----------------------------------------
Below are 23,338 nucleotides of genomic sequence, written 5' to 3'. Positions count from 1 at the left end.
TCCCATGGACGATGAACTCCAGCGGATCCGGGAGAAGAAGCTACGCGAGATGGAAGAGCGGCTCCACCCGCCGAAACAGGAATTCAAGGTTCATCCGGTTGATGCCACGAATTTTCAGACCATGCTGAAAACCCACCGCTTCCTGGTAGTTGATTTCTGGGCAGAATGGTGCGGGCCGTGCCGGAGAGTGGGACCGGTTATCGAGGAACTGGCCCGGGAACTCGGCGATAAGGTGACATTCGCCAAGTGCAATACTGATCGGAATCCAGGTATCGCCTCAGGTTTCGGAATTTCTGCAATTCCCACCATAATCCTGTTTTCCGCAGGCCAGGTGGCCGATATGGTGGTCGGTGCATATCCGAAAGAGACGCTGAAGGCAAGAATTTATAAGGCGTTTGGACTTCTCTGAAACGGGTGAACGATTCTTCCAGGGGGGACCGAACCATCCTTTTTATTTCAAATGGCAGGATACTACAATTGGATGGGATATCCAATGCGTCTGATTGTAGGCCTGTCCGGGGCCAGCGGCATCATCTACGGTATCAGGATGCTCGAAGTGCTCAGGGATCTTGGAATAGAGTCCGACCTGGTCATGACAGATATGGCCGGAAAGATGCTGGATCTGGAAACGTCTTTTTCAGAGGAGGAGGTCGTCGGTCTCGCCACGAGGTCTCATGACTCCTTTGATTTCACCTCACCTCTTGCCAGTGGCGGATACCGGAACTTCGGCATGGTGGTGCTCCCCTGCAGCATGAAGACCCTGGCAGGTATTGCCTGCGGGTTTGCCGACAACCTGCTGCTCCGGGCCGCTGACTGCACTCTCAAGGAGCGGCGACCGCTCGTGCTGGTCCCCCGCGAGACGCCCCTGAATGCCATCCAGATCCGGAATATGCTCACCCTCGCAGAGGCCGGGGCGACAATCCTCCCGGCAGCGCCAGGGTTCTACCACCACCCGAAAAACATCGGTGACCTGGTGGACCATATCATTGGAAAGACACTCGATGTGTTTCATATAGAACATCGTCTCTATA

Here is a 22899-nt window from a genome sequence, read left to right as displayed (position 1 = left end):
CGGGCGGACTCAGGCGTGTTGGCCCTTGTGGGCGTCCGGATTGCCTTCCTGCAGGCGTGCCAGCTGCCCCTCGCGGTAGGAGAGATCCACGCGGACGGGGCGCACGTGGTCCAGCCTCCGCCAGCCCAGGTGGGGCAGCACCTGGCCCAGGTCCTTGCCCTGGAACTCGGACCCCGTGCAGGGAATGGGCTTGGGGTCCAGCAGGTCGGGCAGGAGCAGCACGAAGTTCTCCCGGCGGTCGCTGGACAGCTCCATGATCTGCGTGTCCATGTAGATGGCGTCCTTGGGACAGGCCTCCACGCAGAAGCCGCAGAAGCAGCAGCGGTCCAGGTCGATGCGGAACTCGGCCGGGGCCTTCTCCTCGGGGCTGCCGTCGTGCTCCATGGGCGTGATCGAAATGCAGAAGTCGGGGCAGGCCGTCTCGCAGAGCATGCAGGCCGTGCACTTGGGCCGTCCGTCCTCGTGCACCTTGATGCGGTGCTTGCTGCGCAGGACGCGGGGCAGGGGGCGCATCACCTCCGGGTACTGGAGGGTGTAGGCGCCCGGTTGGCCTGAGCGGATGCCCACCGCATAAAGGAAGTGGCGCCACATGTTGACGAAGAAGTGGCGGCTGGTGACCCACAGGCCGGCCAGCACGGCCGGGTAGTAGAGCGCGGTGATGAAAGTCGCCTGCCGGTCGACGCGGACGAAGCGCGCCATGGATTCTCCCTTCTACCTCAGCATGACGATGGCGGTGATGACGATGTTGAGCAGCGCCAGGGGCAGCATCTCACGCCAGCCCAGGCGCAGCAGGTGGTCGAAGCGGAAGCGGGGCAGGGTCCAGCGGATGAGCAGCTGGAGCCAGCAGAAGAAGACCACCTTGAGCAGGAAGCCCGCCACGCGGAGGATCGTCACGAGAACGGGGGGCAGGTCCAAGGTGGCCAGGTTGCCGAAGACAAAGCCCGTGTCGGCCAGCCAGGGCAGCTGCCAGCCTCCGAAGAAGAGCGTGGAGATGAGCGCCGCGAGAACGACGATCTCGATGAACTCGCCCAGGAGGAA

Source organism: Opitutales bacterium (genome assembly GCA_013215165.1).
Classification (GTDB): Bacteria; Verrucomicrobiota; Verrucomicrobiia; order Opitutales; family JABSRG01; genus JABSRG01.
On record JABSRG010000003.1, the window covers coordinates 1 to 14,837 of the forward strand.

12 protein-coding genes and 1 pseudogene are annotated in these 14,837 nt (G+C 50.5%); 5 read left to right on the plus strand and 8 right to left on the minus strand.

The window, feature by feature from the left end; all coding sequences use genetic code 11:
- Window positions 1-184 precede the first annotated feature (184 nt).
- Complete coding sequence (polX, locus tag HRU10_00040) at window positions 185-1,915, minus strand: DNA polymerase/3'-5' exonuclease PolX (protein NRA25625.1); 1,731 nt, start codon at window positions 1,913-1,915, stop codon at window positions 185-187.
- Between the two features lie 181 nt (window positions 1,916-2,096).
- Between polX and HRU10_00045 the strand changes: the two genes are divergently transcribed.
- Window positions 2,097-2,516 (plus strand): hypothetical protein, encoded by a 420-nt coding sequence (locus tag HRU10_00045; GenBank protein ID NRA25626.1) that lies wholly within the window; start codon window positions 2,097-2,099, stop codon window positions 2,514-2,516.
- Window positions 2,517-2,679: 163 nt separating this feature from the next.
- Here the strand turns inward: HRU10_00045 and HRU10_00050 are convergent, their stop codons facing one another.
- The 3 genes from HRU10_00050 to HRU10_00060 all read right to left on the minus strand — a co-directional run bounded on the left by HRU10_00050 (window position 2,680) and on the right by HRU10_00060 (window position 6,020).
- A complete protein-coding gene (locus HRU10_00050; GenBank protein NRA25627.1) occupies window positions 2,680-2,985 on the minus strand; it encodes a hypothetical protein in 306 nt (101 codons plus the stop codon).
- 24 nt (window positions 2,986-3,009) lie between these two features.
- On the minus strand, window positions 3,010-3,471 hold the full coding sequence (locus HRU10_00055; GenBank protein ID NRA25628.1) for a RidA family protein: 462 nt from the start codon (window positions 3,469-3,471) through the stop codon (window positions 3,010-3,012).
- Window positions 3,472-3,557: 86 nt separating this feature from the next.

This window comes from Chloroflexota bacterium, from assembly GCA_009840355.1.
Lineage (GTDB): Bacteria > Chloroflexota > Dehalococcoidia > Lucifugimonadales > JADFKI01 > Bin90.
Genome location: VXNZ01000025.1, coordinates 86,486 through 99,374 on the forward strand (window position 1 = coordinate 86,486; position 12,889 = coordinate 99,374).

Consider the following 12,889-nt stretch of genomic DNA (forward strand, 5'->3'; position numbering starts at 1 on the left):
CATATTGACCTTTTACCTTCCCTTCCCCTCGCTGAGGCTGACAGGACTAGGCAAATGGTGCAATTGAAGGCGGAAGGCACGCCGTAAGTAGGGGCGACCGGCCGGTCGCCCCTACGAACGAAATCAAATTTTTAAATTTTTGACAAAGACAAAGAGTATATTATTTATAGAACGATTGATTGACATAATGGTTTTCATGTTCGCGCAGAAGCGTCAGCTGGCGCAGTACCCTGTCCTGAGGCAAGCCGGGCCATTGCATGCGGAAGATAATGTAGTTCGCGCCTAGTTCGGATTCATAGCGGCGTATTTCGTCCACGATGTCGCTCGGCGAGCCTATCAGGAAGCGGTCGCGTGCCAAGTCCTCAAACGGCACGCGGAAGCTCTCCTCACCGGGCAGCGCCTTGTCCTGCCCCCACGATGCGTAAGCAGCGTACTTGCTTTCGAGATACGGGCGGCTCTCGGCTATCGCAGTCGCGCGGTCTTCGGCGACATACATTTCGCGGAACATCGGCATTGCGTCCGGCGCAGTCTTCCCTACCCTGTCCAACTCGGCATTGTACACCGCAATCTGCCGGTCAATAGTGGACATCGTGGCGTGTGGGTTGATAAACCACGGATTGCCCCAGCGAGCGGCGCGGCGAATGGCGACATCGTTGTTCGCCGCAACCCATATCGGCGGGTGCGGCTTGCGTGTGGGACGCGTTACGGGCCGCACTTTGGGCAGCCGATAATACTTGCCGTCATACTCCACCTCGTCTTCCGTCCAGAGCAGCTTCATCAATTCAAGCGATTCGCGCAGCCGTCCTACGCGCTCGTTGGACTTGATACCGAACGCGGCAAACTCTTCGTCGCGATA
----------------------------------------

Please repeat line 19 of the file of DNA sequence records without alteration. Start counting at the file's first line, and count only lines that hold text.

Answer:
- 24 nt (window positions 2,986-3,009) lie between these two features.